International sensations

From a cartoon-maker to a crime-fighter: these four Canadian firms are excelling in the global market

Angelina Chapin, Barbara Righton and Paul Gallant
International sensations

Kerun Ip; John McKinnon

International sensations
Kerun Ip; John McKinnon

The HSBC International Business Awards, created in conjunction with Business Without Borders, Maclean’s and Canadian Business magazine, celebrate the very best of Canadian companies, large and small, which are doing business globally. Selected from over 60 entries by an independent panel of business experts, this year’s four winning firms were chosen for their global growth, the merits of their international business strategies and their ability to overcome challenges as they sell their Canadian goods and services outside our borders.

Toon Boom

HSBC International Business of the Year, Small and Medium Enterprise

In Steven Mussey’s field, people say funny things all the time. At least the curly-haired doctor thinks so. That’s because Mussey, who has a Virginia-based internal medicine practice, thinks the U.S. health care system can be laughable. After a long day’s work, he likes nothing more than to make animated videos illustrating his frustrations. His most recent shows a doctor explaining to a woman that her grandfather’s heart operation was complicated by a Nerf gunfight between himself and the nurse. It took him 2½ weeks, and annoyed the physicians who saw it online.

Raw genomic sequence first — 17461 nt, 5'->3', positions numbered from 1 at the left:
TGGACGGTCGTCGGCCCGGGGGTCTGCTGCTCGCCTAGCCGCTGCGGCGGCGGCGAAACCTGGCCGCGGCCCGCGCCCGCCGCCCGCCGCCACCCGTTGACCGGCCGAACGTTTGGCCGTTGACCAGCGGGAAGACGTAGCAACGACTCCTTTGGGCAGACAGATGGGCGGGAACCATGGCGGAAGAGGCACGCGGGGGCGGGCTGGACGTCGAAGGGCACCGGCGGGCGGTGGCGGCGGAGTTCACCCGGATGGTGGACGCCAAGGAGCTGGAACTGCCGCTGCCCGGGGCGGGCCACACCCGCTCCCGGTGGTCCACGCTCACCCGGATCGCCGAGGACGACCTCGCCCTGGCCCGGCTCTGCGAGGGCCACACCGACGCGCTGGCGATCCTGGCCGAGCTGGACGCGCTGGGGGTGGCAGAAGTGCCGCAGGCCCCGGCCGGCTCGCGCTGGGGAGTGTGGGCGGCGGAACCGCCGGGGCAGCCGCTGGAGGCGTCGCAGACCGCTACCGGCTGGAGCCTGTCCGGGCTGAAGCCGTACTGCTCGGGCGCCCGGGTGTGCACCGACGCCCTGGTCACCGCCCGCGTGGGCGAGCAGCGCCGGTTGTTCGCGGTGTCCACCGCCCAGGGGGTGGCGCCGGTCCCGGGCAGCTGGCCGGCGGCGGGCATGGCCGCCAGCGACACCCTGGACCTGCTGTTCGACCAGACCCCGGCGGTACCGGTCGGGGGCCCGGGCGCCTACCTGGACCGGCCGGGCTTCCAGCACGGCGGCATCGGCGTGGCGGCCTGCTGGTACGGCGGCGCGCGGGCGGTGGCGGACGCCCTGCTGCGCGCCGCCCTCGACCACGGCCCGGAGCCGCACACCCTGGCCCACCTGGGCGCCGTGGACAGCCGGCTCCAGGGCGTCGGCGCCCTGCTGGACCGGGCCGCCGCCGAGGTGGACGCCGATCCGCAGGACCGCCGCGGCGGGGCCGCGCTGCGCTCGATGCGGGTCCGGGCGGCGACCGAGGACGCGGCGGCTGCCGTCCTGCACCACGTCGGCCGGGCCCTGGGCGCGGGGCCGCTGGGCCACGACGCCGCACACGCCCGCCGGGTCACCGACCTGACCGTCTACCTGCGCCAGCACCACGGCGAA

Yet his animations will always keep some people smiling: the staff of Montreal-based software company Toon Boom. Since he started using the company’s product about eight years ago, Mussey’s become an ambassador of the brand—his work is used as a case study on its website, and his blog shows people how to use the software. “They made software reachable for all of us part-time animators,” he says.

Toon Boom has 12 software products, ranging from its most comprehensive, called Toon Boom Harmony, which handles all the steps in producing a professional show, to FlipBoom Cartoon, a simple platform for kids and beginners. After starting out in 1994 to provide a way for big animation companies like Disney (its first client) to become more efficient, Toon Boom realized growth in the professional market was limited. So, two years later, it focused on emerging markets and pioneered the animation business in India by setting up schools to train students to be employed by North American studios. The company has now exported its business model to every continent, and international business makes up 95 per cent of its profits.